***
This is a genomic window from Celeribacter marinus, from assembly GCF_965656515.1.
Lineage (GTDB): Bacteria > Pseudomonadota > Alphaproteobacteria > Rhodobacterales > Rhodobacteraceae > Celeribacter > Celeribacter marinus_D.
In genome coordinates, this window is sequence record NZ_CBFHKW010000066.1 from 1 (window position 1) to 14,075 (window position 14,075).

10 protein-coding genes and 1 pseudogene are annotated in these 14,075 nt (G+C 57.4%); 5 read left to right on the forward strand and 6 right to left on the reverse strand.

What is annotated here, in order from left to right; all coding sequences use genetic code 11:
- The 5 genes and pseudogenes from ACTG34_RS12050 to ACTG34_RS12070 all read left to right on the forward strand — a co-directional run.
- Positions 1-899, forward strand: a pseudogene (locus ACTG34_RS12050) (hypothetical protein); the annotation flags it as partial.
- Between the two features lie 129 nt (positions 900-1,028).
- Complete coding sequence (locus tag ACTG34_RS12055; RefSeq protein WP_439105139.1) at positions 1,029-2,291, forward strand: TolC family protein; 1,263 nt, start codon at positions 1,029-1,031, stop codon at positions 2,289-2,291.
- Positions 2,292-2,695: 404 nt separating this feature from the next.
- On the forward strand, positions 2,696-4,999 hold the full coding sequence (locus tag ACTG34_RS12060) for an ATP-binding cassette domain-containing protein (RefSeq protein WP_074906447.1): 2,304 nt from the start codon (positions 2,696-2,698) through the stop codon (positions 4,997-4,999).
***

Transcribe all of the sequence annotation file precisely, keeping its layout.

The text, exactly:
This is a genomic window from Celeribacter marinus, from assembly GCF_965656515.1.
Lineage (GTDB): Bacteria > Pseudomonadota > Alphaproteobacteria > Rhodobacterales > Rhodobacteraceae > Celeribacter > Celeribacter marinus_D.
In genome coordinates, this window is sequence record NZ_CBFHKW010000066.1 from 1 (window position 1) to 14,075 (window position 14,075).

10 protein-coding genes and 1 pseudogene are annotated in these 14,075 nt (G+C 57.4%); 5 read left to right on the forward strand and 6 right to left on the reverse strand.

What is annotated here, in order from left to right; all coding sequences use genetic code 11:
- The 5 genes and pseudogenes from ACTG34_RS12050 to ACTG34_RS12070 all read left to right on the forward strand — a co-directional run.
- Positions 1-899, forward strand: a pseudogene (locus ACTG34_RS12050) (hypothetical protein); the annotation flags it as partial.
- Between the two features lie 129 nt (positions 900-1,028).
- Complete coding sequence (locus tag ACTG34_RS12055; RefSeq protein WP_439105139.1) at positions 1,029-2,291, forward strand: TolC family protein; 1,263 nt, start codon at positions 1,029-1,031, stop codon at positions 2,289-2,291.
- Positions 2,292-2,695: 404 nt separating this feature from the next.
- On the forward strand, positions 2,696-4,999 hold the full coding sequence (locus tag ACTG34_RS12060) for an ATP-binding cassette domain-containing protein (RefSeq protein WP_074906447.1): 2,304 nt from the start codon (positions 2,696-2,698) through the stop codon (positions 4,997-4,999).